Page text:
The developers of Readability, the service that makes reading text online better by stripping sites down to their basics and allowing readers to just focus on the text, just launched their newest project at the SXSW conference in Austin. This new application, Donahue, provides conference attendees and presenters with a new way to interact during talks. The idea behind Donahue is based on the reality that the audience members at most tech conferences today often spend more time looking at their screens than at the presenters.
Sadly, the app isn’t available for anyone to use yet. Instead, Arc90 will continue to iterate on the ideas the team developed while building this tool for the SXSW presentation. The hope, though, is to release this as a full-blown tools in the future.
As Arc90’s Tim Meaney and Behavior Design‘s Christopher Fahey (the two companies collaborated in the development of this product) noted, great talks start conversations – and more often than not, these conversations today happen on social networks and sometimes not even in the room where the talk is being presented. Indeed, as Fahey pointed out, “speakers and audiences are becoming more disconnected from each other.” Partly this is due to the fact that the audience members are often paying more attention to their Twitter feeds than the presenters, but Fahey also pointed out that it would be wrong to blame the audience and the presenters for this.
To fix the conference experience, Donahue wants to help “empower the audience.” Many presentations today, said Fahey, suffer from the fact that the speakers too often try to hide what they really want to say. Donahue instead wants to ensure that the audience can hold the presenters accountable.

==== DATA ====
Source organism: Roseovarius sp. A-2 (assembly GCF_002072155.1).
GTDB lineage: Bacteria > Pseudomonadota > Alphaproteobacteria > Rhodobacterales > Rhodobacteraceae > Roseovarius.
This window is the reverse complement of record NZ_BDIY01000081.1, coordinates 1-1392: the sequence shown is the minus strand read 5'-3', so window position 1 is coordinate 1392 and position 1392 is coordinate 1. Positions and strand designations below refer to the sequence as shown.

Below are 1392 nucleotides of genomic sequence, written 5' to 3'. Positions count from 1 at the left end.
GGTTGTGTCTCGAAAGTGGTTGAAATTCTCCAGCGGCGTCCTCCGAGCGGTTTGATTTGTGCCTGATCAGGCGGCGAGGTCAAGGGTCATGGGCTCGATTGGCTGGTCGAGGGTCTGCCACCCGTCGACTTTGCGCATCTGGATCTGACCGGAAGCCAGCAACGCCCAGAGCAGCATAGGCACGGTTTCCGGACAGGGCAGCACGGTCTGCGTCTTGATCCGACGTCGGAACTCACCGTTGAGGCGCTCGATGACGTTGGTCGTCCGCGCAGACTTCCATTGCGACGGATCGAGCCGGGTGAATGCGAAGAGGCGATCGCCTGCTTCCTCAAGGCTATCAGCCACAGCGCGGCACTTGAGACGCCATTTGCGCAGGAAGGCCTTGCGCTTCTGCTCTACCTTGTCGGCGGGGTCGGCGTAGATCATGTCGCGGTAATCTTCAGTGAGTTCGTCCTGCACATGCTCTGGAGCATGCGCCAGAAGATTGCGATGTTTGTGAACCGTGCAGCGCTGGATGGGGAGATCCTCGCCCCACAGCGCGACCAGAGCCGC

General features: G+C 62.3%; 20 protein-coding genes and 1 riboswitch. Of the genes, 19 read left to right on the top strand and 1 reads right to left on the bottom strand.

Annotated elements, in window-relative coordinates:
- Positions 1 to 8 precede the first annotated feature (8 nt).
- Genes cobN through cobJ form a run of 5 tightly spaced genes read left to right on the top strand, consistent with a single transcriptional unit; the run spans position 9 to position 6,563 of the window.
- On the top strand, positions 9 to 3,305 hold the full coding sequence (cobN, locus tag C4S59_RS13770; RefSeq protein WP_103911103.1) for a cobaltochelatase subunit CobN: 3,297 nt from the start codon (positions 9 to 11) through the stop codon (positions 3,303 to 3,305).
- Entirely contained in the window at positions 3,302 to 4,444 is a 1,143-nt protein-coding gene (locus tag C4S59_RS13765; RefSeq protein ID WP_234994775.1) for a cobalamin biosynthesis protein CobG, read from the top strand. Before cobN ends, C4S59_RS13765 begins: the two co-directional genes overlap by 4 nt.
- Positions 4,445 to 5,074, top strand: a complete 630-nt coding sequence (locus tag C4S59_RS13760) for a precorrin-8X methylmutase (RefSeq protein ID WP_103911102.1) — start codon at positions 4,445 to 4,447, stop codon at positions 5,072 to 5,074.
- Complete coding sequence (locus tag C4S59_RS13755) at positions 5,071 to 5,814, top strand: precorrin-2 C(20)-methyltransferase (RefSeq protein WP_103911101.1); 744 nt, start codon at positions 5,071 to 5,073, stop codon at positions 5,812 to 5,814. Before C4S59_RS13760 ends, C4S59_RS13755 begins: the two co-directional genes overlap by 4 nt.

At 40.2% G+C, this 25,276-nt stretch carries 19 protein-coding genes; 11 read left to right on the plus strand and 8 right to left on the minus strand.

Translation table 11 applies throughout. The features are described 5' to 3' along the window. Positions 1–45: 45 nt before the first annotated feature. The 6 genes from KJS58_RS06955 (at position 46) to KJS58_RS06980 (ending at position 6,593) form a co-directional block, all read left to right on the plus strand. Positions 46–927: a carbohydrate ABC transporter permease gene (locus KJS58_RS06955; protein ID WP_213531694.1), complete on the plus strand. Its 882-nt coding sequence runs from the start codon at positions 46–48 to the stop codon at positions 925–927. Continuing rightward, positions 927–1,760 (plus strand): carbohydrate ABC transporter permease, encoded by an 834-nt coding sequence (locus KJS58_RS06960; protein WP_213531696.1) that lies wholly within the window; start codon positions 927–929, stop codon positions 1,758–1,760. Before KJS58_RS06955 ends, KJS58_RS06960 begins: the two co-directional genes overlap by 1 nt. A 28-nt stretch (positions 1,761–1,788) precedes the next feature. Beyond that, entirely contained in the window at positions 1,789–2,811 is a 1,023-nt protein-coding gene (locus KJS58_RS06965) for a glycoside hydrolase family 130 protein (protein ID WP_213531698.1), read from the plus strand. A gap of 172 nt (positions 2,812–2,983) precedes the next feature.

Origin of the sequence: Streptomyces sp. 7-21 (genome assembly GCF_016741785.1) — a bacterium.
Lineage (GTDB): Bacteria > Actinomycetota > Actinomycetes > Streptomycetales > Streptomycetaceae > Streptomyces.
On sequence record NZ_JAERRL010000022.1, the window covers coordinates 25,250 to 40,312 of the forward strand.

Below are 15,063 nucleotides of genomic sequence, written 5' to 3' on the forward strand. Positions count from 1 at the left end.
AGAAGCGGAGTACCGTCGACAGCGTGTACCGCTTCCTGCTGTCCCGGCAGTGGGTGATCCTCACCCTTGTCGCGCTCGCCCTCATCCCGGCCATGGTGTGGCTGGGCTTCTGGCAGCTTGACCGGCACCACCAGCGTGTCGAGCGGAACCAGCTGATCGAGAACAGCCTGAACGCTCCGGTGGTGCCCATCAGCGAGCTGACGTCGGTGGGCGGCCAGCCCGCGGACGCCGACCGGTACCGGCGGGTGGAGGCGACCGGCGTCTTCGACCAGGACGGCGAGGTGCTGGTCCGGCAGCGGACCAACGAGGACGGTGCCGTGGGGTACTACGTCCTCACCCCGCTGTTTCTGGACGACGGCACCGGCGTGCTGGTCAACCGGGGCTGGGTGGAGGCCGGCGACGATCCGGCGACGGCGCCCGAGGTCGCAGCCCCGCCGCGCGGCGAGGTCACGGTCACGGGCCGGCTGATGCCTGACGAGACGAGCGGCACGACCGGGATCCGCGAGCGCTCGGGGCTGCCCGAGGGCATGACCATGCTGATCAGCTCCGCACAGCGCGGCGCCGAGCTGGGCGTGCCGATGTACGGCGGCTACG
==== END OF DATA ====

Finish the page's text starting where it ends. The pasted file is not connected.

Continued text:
So what does this look like in practice?
Donahue’s developers argue that bullet point-style presentations have outlived their usefulness, but more importantly, audiences and speakers need better tools to interact with each other. A conference backchannel – like Donahue – should be opt-in for both the audience and the speaker. Just putting up a big screen with tweets on the stage is not a good solution to this problem (mostly because it encourages too many snarky remarks) and Donahue hence doesn’t display tweets in the presenter view that can be shown on a projector.
In its current form, Donahue provides users with a two-pane view: the presentation slides on the left and a stream of related tweets from the audience on the right. Bringing these two together on one screen is imperative, as human beings are easily distracted and putting them into a different interface to tweet about a talk would make it too easy for an audience member to just focus on anything else but the talk.
Once the app is released, it will also include a Keynote-like interface for building slides.
With Donahue, the developers aimed to create a backchannel that blocks “irrelevant distractions while enabling relevant distractions.” Instead of having to switch back and forth between different apps, both presenters and audience members can see the slides and reactions simultaneously.
The app also keeps an archive of all the related tweets so that the conversation around the talk remains available even after the talk is over.
It’s important to note that Donahue does not provide those who are not in the audience with an audio or video feed – this is really meant to be a tool for those who are in the audience.